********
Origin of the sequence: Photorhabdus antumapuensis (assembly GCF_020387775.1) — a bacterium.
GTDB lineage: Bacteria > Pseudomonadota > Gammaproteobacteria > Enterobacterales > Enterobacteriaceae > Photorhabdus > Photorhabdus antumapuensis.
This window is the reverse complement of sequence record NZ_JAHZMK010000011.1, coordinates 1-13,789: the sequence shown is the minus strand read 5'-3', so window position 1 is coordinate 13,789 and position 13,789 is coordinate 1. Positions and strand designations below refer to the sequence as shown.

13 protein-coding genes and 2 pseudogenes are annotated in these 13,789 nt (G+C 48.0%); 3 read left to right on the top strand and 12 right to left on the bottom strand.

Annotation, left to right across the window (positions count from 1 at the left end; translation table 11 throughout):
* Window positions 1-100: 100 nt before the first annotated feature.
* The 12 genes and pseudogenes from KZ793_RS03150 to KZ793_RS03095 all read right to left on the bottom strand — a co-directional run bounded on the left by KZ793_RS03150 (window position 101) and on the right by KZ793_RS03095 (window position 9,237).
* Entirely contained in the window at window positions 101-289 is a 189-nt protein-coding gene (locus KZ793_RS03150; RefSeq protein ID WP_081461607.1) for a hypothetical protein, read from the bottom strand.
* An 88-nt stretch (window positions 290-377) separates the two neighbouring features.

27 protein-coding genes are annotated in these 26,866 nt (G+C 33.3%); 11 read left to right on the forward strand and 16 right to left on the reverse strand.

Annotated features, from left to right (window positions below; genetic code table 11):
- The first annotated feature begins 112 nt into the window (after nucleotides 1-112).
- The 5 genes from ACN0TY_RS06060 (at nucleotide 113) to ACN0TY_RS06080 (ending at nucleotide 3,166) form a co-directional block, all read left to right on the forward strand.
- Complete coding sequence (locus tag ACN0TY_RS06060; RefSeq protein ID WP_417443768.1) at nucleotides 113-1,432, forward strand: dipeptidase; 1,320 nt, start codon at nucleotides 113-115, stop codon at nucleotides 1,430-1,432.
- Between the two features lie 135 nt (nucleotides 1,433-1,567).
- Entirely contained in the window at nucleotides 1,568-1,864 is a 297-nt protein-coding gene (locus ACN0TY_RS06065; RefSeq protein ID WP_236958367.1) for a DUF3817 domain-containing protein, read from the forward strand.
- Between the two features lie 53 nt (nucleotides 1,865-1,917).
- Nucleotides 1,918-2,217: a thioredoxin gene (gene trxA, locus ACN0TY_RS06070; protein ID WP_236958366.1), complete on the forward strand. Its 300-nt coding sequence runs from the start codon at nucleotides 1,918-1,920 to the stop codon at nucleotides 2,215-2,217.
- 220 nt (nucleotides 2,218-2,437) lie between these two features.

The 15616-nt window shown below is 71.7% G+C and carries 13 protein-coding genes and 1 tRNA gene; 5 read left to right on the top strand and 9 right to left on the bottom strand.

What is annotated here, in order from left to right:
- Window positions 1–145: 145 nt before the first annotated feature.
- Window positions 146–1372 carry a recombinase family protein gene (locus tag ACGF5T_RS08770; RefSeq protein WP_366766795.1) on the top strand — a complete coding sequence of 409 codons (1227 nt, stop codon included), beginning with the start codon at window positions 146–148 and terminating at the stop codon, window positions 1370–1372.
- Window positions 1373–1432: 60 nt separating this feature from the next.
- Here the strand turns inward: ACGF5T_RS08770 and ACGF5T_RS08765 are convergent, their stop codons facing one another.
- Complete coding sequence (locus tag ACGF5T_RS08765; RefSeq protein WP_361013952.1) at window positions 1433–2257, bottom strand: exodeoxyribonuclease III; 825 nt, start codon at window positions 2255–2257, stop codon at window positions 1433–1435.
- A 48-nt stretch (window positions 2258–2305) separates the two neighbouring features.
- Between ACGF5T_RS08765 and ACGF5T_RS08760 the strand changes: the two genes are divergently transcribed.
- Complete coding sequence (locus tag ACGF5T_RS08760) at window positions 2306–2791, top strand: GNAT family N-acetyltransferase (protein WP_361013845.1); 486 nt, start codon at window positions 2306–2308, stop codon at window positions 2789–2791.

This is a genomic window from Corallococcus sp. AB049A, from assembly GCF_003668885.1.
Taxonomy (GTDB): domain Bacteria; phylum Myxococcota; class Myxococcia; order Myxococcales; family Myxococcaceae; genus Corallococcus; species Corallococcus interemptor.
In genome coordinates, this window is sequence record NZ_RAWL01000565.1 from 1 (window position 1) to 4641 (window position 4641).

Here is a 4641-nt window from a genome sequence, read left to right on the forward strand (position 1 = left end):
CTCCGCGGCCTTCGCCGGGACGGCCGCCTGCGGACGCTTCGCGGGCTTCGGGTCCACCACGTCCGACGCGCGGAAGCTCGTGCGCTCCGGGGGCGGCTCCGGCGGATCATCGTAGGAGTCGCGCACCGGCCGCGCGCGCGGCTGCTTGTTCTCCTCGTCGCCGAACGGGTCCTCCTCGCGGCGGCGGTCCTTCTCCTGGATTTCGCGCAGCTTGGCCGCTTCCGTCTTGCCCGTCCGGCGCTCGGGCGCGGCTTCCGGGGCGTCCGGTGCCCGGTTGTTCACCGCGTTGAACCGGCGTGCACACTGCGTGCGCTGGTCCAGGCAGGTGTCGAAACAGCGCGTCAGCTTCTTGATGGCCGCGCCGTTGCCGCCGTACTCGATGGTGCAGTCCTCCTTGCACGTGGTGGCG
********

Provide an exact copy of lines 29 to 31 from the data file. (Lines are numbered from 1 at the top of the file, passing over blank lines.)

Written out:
- Complete coding sequence (locus tag ACGF5T_RS08760) at window positions 2306–2791, top strand: GNAT family N-acetyltransferase (protein WP_361013845.1); 486 nt, start codon at window positions 2306–2308, stop codon at window positions 2789–2791.

This is a genomic window from Corallococcus sp. AB049A, from assembly GCF_003668885.1.
Taxonomy (GTDB): domain Bacteria; phylum Myxococcota; class Myxococcia; order Myxococcales; family Myxococcaceae; genus Corallococcus; species Corallococcus interemptor.